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Prevention of canine visceral leishmaniasis via permethrin spot-on?
Many dogs are travelling with their owners to countries with endemic leishmaniasis. Often the question is raised how to protect the animals from the vectors. This study was designed to examine the effect of 65% permethrin spot-on on the prevalence of canine visceral leishmaniasis and the abundance of sand flies in two neighborhoods in Corumba, Mato Grosso do Sul, Brazil known to have a high prevalence of visceral leishmaniasis.

An enrollment survey was conducted to determine the prevalence of visceral leishmaniasis. Area residents were provided with information about the project; the study area was defined, and all dogs (160 in Cristo Redentor and 230 in Popular Velha) identified in the study area were enrolled. Three 65% permethrin spot-on treatments (June 15-25, July 13-15, and August 10-12) were administered to 150, 110, and 99 dogs, respectively, in Popular Velha, according to label recommendations. Dogs in Cristo Redentor were untreated controls. Visceral leishmaniasis was diagnosed periodically by indirect immunofluorescence assay. A reduction in canine visceral leishmaniasis prevalence was observed at the Popular Velha site. The infection rate for treated dogs 1 month following the final treatment was approximately 50% reduced from that observed before treatment(19.3% vs 9.6%). Conversely, the infection rate at the control site was more than 80% higher at the September sampling than that observed pretreatment (4.1% vs 7.4%). Similar numbers of sand flies were captured and identified from both sites throughout the study. The results suggest that regular use of 65% permethrin during months of high risk for canine visceral leishmaniasis can be a useful strategy for reducing the prevalence of this disease in hyperendemic areas. It should be stressed, however, that the success of this strategy depends not only on the efficacy of the product itself but also on the adoption of other control measures and on economic variables, considering the low purchasing power of the populations living in higher-risk neighborhoods.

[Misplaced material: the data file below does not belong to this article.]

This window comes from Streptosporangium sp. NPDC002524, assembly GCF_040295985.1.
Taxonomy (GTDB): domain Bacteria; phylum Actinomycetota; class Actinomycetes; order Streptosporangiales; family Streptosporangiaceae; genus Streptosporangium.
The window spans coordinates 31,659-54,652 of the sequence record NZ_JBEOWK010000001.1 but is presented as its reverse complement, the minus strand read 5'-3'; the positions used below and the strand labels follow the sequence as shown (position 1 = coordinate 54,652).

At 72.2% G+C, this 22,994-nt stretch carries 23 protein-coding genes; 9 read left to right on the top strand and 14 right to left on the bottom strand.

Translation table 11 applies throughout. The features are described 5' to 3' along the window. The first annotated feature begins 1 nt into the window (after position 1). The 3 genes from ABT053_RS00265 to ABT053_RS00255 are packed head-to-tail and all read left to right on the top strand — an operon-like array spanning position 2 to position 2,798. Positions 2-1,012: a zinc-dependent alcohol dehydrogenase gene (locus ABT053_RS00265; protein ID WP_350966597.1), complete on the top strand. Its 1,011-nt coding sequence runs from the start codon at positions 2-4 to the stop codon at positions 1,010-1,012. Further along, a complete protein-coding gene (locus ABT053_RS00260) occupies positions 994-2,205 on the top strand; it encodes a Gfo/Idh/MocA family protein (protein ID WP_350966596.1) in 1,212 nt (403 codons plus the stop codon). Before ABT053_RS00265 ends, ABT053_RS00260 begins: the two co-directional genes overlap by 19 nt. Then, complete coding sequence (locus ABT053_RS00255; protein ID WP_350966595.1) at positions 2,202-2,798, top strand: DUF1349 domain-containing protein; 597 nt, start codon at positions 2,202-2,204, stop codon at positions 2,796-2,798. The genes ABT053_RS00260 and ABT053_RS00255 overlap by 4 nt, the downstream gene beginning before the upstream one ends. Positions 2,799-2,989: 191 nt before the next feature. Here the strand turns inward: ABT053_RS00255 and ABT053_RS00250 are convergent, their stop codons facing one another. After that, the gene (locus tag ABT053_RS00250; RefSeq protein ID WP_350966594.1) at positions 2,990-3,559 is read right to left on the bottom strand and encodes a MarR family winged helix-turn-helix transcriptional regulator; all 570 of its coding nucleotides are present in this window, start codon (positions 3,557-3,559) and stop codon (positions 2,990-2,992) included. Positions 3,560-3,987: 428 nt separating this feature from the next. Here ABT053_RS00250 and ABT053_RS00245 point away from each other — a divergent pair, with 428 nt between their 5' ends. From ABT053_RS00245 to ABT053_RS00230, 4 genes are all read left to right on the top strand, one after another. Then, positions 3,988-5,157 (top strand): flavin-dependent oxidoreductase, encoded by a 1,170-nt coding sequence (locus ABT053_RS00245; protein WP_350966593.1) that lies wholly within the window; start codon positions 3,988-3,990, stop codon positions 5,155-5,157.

Source: Giffoni JH, De Almeida CE, Dos Santos SO, Ortega VS, De Barros AT (2002): Evaluation of 65% permethrin spot-on for prevention of canine visceral leishmaniasis: effect on disease prevalence and the vectors (Diptera: psychodidae) in a hyperendemic area. In: Vet Ther 2002 Winter;3(4), pp 485-92



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SMALL ANIMAL PRACTICE

Reference intervals for blood parameters in Shetland Sheepdogsmembers
Several breeds have physiological peculiarities that induce variations in reference intervals (RIs) compared with the general canine population. Shetland sheepdogs (SSs) are reported to be more predisposed to different diseases (eg, hyperlipidemia, gallbladder mucocele, and hypothyroidism). Consequently, a breed‐specific approach is more often required. Thus, the aim of this study was to determine whether the RIs of the general canine population could be applied to that of SSs, and to generate breed‐specific RIs, where appropriate.

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